Mark Meadows, former White House chief of staff, during the America First Policy Institute’s America First Agenda summit in Washington, D.C., on Monday, July 25, 2022.
Al Drago | Bloomberg | Getty Images
Former Trump White House chief of staff Mark Meadows asked a South Carolina judge to block a subpoena demanding his testimony before a Georgia grand jury investigating possible criminal interference in the 2020 presidential election.
Meadows’ request Monday afternoon came hours after U.S. Supreme Court Justice Clarence Thomas temporarily delayed a similar subpoena that the same grand jury issued to Sen. Lindsey Graham, R-S.C.
The grand jury is probing former President Donald Trump and others for possible crimes related to efforts to get Georgia election officials to effectively reverse President Joe Biden’s victory in the state’s 2020 race.
Meadows was on the phone during a January 2021 call when Trump urged Georgia Secretary of State Brad Raffensperger to “find” Trump enough votes to win the state.
A spokesman for the district attorney’s office in Georgia’s Fulton County, which is overseeing evidence presented to the grand jury, said a prosecutor from that office will address Meadows’ effort during a hearing Wednesday in Pickens County court in South Carolina.
Meadows, a former Republican congressman, resides in South Carolina. Georgia authorities had to file a petition in South Carolina’s Court of Common Pleas seeking to compel him to go to Atlanta to comply with the subpoena.
In a filing Monday in the court’s Thirteenth Judicial Circuit, Meadows’ lawyer James Bannister opposed that petition for several reasons.
Bannister said the subpoena was moot because it had required Meadows’ appearance before the grand jury on Sept. 27.
However, a Fulton County prosecutor said a “scheduling conflict” delayed Meadows’ testimony date, according to an affidavit filed Tuesday. Prosecutors suggested rescheduling the appearance until Nov. 9, 15 or 30.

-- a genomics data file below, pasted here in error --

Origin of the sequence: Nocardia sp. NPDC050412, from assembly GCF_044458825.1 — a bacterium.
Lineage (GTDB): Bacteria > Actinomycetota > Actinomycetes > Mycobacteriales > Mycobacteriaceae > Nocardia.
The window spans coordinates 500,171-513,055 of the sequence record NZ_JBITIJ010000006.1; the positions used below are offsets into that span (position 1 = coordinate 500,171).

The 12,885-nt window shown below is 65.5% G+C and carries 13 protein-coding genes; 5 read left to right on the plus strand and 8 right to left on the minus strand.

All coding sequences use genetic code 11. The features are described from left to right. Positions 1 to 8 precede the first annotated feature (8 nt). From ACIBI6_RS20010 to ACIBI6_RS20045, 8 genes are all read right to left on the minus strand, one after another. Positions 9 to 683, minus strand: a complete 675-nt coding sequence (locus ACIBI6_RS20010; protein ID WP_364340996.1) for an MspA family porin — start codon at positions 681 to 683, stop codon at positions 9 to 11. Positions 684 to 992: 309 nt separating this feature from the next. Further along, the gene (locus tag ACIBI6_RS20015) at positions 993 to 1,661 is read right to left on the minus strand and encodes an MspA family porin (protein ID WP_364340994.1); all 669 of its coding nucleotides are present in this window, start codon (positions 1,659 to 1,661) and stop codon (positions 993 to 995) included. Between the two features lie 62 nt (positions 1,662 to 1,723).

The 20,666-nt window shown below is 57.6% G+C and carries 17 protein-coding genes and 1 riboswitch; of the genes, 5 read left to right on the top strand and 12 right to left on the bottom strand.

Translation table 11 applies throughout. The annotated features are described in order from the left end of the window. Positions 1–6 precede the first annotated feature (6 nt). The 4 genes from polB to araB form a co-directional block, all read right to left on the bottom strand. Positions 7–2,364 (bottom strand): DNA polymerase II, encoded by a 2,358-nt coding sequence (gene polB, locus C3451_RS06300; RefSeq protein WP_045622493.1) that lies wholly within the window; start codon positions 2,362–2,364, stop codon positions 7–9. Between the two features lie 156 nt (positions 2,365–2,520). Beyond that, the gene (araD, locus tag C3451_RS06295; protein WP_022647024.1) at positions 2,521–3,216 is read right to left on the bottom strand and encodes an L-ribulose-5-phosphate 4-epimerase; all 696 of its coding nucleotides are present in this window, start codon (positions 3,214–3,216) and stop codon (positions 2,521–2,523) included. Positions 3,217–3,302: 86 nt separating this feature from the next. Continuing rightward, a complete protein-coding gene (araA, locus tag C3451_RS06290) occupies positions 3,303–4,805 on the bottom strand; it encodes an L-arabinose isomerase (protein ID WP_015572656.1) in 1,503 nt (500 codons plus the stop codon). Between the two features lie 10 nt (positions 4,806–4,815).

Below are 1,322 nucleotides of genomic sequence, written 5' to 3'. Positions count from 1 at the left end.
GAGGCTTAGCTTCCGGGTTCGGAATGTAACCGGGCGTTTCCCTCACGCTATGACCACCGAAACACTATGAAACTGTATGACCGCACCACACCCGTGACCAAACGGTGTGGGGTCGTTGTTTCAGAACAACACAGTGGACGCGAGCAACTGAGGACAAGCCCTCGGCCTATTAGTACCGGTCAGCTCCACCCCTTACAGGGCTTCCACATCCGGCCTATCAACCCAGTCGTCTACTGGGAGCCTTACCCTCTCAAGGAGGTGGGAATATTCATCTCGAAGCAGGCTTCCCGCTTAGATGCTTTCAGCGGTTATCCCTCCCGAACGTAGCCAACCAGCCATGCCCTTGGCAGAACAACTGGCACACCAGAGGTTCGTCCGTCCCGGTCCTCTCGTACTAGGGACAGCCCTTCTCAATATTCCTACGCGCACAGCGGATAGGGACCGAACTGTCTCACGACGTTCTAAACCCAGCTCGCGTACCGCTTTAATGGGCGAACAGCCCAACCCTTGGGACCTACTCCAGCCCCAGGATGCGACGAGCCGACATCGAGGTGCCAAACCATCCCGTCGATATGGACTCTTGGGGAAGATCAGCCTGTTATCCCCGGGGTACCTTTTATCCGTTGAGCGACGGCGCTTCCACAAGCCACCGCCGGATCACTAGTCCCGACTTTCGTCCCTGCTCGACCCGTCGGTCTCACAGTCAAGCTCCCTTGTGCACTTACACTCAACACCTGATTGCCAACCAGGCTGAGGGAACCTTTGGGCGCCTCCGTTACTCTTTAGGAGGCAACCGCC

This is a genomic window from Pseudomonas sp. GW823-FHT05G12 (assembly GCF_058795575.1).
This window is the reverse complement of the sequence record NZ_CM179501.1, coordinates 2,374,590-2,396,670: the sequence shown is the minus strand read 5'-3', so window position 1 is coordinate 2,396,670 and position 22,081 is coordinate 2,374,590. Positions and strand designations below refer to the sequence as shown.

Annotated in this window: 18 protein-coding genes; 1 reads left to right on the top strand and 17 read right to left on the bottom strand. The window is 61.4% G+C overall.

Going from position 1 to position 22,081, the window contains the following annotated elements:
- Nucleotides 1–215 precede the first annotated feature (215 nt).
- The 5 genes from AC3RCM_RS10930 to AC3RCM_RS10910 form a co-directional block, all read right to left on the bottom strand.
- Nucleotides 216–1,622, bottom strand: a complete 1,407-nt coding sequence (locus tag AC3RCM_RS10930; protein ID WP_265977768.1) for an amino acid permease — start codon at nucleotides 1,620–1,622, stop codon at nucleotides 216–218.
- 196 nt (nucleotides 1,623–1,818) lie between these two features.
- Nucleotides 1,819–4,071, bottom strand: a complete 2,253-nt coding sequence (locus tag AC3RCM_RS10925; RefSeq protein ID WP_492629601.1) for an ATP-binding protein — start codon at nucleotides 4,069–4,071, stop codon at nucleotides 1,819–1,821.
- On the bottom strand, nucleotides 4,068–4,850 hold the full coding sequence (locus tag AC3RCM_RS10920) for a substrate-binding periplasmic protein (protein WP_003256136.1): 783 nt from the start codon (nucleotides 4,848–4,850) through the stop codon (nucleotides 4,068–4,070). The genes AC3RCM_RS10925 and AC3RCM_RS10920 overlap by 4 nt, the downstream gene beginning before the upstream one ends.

Bannister also wrote that South Carolina law related to securing the attendance of witnesses for another state in a criminal proceeding “does not apply to a subpoena” like the one issued for Meadows under a Georgia civil statute.
The grand jury in this case does not have the power to criminally charge individuals but can recommend charges.
Bannister also wrote that Meadows is not a “material witness” under South Carolina law because in a pending federal court case, he asserted the claim of executive privilege in arguing he should not be compelled to testify to the select House committee investigating the Jan. 6, 2021, Capitol riot by Trump supporters.
The lawyer also wrote that Meadows “reserves the right to present further information necessary to a just determination of the issues before the court.”
Bannister did not immediately respond to requests for comment.
A spokesman for Fulton County District Attorney Fani Willis declined to comment.
The Trump ally Graham last week lost a bid at the federal 11th Circuit Court of Appeals to temporarily block his own subpoena from the grand jury, which had ordered him to appear to testify on Nov. 17.
On Friday, Graham asked Thomas to delay execution of the subpoena as he awaits the outcome of his appeal of its legality.
Thomas, who has authority over emergency applications from the 11th Circuit, granted the request Monday. The order delaying the subpoena is not a final ruling on its legality.
Graham has argued that he should not be compelled to testify at the grand jury because it would violate the Constitution’s speech and debate clause, which protects members of Congress from legal risk from their comments related to legislative business.
A federal district court judge rejected that argument. The judge at the same time ordered that Willis’ prosecutors could not question Graham about portions of a call he made after Election Day 2020 to Raffensperger that might qualify as legislative activity.
The appeals court, in upholding the judge’s ruling, noted “there is significant dispute about whether [Graham’s] phone calls with Georgia election officials were legislative investigations at all.”